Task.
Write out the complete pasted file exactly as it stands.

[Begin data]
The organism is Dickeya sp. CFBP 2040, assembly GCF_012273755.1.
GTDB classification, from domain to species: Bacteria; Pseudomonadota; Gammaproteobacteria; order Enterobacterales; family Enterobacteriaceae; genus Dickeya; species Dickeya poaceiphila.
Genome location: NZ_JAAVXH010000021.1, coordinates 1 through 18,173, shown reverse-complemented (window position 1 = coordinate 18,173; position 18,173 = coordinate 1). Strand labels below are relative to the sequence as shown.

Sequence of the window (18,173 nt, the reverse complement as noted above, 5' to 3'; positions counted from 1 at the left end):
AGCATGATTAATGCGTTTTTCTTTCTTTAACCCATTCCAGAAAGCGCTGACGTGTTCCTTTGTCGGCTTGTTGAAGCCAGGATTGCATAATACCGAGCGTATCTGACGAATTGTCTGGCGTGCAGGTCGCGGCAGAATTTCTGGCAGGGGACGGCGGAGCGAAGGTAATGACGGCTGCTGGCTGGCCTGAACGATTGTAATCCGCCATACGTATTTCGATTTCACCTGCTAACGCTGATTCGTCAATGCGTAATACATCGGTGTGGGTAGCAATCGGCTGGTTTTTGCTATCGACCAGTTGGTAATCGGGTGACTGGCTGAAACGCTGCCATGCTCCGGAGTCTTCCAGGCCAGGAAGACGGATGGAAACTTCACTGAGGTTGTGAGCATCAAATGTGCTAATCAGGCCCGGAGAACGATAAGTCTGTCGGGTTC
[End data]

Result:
The organism is Dickeya sp. CFBP 2040, assembly GCF_012273755.1.
GTDB classification, from domain to species: Bacteria; Pseudomonadota; Gammaproteobacteria; order Enterobacterales; family Enterobacteriaceae; genus Dickeya; species Dickeya poaceiphila.
Genome location: NZ_JAAVXH010000021.1, coordinates 1 through 18,173, shown reverse-complemented (window position 1 = coordinate 18,173; position 18,173 = coordinate 1). Strand labels below are relative to the sequence as shown.

Sequence of the window (18,173 nt, the reverse complement as noted above, 5' to 3'; positions counted from 1 at the left end):
AGCATGATTAATGCGTTTTTCTTTCTTTAACCCATTCCAGAAAGCGCTGACGTGTTCCTTTGTCGGCTTGTTGAAGCCAGGATTGCATAATACCGAGCGTATCTGACGAATTGTCTGGCGTGCAGGTCGCGGCAGAATTTCTGGCAGGGGACGGCGGAGCGAAGGTAATGACGGCTGCTGGCTGGCCTGAACGATTGTAATCCGCCATACGTATTTCGATTTCACCTGCTAACGCTGATTCGTCAATGCGTAATACATCGGTGTGGGTAGCAATCGGCTGGTTTTTGCTATCGACCAGTTGGTAATCGGGTGACTGGCTGAAACGCTGCCATGCTCCGGAGTCTTCCAGGCCAGGAAGACGGATGGAAACTTCACTGAGGTTGTGAGCATCAAATGTGCTAATCAGGCCCGGAGAACGATAAGTCTGTCGGGTTC